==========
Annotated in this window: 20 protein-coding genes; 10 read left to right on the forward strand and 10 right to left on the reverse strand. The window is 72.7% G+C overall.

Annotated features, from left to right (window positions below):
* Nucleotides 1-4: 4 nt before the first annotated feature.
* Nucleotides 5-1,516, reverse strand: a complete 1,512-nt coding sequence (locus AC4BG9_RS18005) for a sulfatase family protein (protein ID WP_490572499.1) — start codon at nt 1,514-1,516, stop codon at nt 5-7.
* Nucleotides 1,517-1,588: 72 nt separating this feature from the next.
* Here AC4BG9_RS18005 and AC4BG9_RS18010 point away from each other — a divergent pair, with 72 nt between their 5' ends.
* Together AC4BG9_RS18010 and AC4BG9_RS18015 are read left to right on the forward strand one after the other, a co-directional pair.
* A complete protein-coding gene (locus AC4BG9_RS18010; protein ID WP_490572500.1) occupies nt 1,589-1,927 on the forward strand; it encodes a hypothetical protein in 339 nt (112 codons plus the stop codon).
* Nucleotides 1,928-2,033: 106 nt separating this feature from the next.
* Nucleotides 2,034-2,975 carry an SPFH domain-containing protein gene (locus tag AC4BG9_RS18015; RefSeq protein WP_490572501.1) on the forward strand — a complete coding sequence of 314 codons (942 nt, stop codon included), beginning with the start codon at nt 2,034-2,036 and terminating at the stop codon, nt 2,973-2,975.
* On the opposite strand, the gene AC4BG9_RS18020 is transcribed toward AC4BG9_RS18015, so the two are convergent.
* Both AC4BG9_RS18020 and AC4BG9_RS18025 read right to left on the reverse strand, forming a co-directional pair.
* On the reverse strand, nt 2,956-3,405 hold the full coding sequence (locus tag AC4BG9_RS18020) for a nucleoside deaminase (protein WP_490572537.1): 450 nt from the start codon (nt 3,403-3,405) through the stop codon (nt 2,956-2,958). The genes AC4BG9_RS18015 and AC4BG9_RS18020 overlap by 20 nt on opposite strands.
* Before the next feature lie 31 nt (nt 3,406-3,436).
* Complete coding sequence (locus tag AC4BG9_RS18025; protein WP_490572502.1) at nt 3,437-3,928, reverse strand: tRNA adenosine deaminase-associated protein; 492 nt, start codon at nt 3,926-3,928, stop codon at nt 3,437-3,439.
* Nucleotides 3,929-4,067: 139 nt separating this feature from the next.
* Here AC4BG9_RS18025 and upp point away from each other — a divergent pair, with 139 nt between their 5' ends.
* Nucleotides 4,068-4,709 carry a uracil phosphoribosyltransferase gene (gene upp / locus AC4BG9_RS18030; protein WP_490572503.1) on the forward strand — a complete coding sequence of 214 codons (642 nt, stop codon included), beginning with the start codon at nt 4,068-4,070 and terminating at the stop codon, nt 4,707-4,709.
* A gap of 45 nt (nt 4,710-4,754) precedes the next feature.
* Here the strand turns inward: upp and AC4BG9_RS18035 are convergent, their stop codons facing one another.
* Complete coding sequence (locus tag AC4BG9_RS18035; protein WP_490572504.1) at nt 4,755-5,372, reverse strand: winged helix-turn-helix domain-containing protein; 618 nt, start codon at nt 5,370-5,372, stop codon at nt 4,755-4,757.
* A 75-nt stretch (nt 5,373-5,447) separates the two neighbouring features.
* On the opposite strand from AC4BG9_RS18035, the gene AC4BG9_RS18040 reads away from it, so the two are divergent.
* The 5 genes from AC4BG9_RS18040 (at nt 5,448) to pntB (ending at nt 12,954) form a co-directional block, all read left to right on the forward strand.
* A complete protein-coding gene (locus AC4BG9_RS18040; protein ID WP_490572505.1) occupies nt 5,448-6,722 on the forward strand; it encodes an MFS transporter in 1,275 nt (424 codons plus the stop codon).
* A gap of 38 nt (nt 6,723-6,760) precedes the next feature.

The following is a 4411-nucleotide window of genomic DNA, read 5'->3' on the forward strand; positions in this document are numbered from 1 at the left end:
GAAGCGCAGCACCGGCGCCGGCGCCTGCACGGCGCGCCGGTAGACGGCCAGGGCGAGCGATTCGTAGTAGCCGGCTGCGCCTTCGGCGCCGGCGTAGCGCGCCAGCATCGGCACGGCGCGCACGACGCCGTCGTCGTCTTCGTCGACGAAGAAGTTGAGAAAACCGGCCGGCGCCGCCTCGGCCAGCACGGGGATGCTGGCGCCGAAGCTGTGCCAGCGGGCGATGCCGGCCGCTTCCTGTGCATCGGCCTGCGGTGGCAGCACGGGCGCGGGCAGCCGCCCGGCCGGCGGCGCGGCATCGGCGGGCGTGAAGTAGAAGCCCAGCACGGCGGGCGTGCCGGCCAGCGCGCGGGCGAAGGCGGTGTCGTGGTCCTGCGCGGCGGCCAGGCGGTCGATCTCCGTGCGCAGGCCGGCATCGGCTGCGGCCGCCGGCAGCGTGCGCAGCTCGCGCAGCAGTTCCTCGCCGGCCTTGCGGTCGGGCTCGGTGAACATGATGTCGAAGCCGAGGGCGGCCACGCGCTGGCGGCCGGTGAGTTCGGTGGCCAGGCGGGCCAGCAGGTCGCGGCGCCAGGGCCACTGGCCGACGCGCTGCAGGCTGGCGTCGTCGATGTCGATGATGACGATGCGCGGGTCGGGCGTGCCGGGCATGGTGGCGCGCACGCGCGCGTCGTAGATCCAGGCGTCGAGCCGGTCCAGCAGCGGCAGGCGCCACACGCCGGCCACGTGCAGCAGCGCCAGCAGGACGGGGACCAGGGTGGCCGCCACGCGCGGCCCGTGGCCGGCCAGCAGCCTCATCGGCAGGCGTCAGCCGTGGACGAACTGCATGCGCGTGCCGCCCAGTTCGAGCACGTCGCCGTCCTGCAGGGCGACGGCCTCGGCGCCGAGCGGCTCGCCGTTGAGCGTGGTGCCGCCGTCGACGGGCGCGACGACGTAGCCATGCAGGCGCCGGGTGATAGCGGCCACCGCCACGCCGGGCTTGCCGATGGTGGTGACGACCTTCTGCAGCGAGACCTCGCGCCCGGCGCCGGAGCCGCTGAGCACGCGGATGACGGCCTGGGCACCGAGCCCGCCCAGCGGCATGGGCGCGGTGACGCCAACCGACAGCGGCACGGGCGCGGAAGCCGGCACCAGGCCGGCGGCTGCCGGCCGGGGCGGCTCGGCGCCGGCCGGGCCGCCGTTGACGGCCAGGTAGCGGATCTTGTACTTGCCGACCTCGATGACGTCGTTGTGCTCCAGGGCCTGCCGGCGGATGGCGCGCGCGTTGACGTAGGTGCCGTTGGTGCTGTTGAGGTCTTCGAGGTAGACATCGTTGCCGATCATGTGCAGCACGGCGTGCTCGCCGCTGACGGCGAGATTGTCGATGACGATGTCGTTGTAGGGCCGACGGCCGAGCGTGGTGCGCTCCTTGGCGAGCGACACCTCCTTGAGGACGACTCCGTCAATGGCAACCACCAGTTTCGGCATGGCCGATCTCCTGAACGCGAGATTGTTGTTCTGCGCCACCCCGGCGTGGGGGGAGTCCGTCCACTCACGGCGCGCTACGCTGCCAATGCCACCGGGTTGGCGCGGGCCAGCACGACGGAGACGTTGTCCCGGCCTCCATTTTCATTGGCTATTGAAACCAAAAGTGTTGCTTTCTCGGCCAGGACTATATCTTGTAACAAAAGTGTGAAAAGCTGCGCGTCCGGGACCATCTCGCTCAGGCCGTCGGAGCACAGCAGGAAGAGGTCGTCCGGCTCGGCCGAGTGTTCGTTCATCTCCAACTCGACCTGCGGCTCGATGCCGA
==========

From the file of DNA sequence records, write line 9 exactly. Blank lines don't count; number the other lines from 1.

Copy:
* Nucleotides 1,928-2,033: 106 nt separating this feature from the next.